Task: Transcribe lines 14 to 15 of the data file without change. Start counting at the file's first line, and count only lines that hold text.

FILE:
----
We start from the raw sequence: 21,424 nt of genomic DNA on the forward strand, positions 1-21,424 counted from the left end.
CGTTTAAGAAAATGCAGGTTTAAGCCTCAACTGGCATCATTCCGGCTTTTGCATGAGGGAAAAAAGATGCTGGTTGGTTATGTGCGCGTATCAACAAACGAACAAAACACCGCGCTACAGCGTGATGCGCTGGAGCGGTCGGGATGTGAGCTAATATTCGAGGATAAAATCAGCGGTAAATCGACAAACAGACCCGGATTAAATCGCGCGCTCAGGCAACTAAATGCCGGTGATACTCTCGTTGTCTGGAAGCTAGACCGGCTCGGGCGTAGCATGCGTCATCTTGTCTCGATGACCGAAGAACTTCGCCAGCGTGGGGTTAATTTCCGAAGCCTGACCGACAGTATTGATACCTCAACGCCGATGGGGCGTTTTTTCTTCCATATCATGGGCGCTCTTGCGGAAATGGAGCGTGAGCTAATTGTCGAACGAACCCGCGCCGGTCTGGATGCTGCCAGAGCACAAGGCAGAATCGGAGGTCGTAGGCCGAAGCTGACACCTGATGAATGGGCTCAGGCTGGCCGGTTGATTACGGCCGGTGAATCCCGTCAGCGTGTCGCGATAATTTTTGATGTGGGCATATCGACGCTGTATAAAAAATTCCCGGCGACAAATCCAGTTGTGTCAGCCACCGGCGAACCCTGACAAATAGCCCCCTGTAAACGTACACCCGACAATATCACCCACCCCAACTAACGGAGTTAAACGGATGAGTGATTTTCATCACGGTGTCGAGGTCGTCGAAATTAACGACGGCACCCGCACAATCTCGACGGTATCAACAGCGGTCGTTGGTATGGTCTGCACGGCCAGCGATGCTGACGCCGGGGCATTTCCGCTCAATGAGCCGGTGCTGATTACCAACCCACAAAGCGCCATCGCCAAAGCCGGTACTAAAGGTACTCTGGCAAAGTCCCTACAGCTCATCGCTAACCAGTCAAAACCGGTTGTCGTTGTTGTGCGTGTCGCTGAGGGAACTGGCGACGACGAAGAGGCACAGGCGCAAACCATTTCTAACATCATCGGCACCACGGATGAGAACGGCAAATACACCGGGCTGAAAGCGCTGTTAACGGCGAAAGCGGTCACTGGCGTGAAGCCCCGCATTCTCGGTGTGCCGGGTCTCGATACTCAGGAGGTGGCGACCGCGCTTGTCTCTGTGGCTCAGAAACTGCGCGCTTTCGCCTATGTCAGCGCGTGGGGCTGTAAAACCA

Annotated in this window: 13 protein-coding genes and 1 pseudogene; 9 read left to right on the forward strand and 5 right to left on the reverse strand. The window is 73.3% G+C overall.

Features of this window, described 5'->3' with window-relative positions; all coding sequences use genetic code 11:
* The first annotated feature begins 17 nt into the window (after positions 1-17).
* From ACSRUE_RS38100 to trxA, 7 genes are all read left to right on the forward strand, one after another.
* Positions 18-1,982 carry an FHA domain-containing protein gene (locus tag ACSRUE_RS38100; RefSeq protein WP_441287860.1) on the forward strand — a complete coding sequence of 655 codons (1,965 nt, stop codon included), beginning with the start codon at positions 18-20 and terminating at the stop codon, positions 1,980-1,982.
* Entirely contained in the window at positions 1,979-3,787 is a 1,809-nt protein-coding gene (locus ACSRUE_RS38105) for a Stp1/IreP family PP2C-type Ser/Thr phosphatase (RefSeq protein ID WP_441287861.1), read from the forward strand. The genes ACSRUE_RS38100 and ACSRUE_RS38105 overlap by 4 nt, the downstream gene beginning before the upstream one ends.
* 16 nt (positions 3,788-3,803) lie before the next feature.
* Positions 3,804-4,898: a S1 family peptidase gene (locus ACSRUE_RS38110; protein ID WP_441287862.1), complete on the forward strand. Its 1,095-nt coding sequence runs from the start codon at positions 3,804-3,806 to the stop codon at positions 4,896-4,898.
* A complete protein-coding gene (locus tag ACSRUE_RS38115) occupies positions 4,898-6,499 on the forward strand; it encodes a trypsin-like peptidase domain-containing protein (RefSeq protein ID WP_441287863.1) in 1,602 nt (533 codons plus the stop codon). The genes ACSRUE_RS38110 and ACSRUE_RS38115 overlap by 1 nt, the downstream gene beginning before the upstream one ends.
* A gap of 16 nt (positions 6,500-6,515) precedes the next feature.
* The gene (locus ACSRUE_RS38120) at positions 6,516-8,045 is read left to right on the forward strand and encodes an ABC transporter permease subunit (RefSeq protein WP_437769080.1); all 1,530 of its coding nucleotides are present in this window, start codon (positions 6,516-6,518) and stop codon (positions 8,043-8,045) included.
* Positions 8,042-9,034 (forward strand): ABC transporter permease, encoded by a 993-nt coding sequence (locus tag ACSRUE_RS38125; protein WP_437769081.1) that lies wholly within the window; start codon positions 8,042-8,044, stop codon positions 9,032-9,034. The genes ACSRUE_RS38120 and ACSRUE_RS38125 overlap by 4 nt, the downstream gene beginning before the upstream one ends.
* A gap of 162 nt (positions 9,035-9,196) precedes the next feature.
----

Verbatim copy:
* Positions 8,042-9,034 (forward strand): ABC transporter permease, encoded by a 993-nt coding sequence (locus tag ACSRUE_RS38125; protein WP_437769081.1) that lies wholly within the window; start codon positions 8,042-8,044, stop codon positions 9,032-9,034. The genes ACSRUE_RS38120 and ACSRUE_RS38125 overlap by 4 nt, the downstream gene beginning before the upstream one ends.
* A gap of 162 nt (positions 9,035-9,196) precedes the next feature.